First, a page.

For the first time, Queens Empowering Every Notable Sister (QUEENS) and the Feminist Majority Leadership Alliance (FMLA) held the #Blackherstory event, showcasing prominent African-American women in history. Among those showcased at the event were notable women from this era such as Beyonce and Michelle Obama, but also women from past eras including Rosetta Tharpe and Katherine Johnson.

The event was hosted on the second floor of the student center with panels that had posters of 18 different women, with three women featured per poster, and each poster had a description of what these women did.

“This event is about appreciating black women in history that our history books tried to erase, but also those who are refusing to be silenced,” FMLA President Piper Jones said.

Many of the women featured in the event have been suppressed in one way or another and the goal was to educate students and show them the accomplishments that the women were able to achieve.

“Like I said, history tries to erase a lot of this, so it’s important to educate when you can and to learn. I learned a lot myself when we were doing this event,” Jones said.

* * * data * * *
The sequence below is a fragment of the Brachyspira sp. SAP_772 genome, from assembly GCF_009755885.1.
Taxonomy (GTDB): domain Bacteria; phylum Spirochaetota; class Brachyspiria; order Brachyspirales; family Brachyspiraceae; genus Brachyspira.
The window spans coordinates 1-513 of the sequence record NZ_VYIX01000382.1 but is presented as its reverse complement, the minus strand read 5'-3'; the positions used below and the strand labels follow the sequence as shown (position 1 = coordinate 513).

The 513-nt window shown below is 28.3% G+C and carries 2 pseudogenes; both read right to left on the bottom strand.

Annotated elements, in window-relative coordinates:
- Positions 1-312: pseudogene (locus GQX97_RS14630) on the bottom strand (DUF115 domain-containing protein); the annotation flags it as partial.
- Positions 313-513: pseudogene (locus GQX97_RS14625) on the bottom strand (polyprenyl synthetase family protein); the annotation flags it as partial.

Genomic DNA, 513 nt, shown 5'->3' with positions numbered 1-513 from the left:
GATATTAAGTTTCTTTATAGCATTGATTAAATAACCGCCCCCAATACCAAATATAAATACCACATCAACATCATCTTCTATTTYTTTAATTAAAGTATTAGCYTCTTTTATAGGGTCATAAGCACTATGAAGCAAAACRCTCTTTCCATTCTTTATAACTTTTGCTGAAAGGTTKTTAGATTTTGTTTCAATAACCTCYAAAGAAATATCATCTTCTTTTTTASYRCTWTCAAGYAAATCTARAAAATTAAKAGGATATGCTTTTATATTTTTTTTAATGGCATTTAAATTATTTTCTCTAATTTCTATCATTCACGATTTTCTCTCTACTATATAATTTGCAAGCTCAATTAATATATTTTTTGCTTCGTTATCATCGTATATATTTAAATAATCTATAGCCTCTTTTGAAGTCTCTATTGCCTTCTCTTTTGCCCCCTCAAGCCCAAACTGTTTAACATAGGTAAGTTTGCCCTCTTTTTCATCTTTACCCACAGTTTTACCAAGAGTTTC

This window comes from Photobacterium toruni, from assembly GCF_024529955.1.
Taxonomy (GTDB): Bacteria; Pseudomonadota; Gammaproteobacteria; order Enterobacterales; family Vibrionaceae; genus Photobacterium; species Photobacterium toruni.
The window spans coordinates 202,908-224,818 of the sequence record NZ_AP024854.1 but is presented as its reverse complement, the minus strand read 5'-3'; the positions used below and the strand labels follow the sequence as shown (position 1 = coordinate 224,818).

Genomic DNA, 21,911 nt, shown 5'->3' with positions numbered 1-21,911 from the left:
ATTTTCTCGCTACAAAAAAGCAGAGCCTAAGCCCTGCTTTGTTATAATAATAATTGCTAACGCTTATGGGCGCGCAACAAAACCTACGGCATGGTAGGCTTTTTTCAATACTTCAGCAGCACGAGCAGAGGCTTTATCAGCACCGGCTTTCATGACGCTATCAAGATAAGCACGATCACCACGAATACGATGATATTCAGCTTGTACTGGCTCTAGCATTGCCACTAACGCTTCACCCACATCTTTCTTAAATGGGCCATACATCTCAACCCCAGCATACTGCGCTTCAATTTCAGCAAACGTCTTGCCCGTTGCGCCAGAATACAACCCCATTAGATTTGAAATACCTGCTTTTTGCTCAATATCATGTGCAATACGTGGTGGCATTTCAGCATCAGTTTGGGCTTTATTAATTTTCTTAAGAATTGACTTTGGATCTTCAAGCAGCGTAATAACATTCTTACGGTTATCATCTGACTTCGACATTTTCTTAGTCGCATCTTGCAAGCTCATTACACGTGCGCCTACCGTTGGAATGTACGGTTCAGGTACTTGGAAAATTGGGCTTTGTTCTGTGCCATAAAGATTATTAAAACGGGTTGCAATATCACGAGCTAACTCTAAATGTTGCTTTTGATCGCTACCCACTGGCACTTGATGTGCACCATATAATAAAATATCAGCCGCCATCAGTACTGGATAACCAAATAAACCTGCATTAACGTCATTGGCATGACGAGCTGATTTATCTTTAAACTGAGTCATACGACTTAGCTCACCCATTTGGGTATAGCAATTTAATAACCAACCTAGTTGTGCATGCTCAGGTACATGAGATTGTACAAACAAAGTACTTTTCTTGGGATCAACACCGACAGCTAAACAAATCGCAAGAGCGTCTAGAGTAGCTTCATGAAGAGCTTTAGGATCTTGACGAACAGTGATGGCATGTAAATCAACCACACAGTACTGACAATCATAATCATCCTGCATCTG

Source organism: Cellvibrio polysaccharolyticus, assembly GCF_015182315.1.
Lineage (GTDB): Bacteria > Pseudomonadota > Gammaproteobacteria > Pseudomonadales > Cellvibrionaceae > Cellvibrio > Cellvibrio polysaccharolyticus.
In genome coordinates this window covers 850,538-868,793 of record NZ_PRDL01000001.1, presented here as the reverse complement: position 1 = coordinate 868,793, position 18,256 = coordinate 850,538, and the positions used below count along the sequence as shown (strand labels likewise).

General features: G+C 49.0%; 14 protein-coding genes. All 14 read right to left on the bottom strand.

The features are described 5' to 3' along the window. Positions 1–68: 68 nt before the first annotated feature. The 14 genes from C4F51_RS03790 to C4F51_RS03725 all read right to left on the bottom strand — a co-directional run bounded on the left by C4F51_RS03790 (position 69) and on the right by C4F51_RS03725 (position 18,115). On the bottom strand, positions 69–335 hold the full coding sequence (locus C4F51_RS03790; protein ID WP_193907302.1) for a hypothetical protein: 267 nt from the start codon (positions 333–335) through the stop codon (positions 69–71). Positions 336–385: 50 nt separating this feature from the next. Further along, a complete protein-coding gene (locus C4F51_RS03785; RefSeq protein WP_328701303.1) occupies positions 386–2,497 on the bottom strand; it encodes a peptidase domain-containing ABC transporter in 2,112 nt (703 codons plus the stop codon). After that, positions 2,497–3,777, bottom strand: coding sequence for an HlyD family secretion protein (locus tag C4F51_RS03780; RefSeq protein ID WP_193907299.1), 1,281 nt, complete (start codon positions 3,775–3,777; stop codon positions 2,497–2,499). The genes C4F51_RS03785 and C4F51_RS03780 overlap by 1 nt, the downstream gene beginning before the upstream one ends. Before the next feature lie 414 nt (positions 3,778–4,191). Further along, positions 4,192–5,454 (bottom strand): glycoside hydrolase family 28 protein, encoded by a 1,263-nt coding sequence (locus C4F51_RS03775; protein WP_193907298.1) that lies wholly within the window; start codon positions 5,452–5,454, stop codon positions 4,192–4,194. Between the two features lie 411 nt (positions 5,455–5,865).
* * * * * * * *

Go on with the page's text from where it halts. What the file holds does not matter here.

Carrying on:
Along with Jones, QUEENS President Jariah Campbell helped make this showcase a reality and also believes that education on these women is important.

“Some of these women I had never heard of, so it was a very touching lesson for me to be able to learn about them,” Campbell said.

#Blackherstory wasn’t a thought until after Jones wrote an article.

“I wrote an article titled ‘Black women did it first’ and I was obsessed with the idea that a lot of ideas come from not only black women, but black individuals, and they were appropriated and stolen by white people and made their own,” Jones said. “We don’t appreciate that enough, so we wanted to make an event that focused on educating about it.”

The hope is that everyone gained an understanding on the topic that they may not have had before. Campbell believes that Black History Month is an opportunity to others to educate themselves on things they may not have known in history.

“I feel like this event will have someone going home with the knowledge of something they didn’t know before,” Campbell said.


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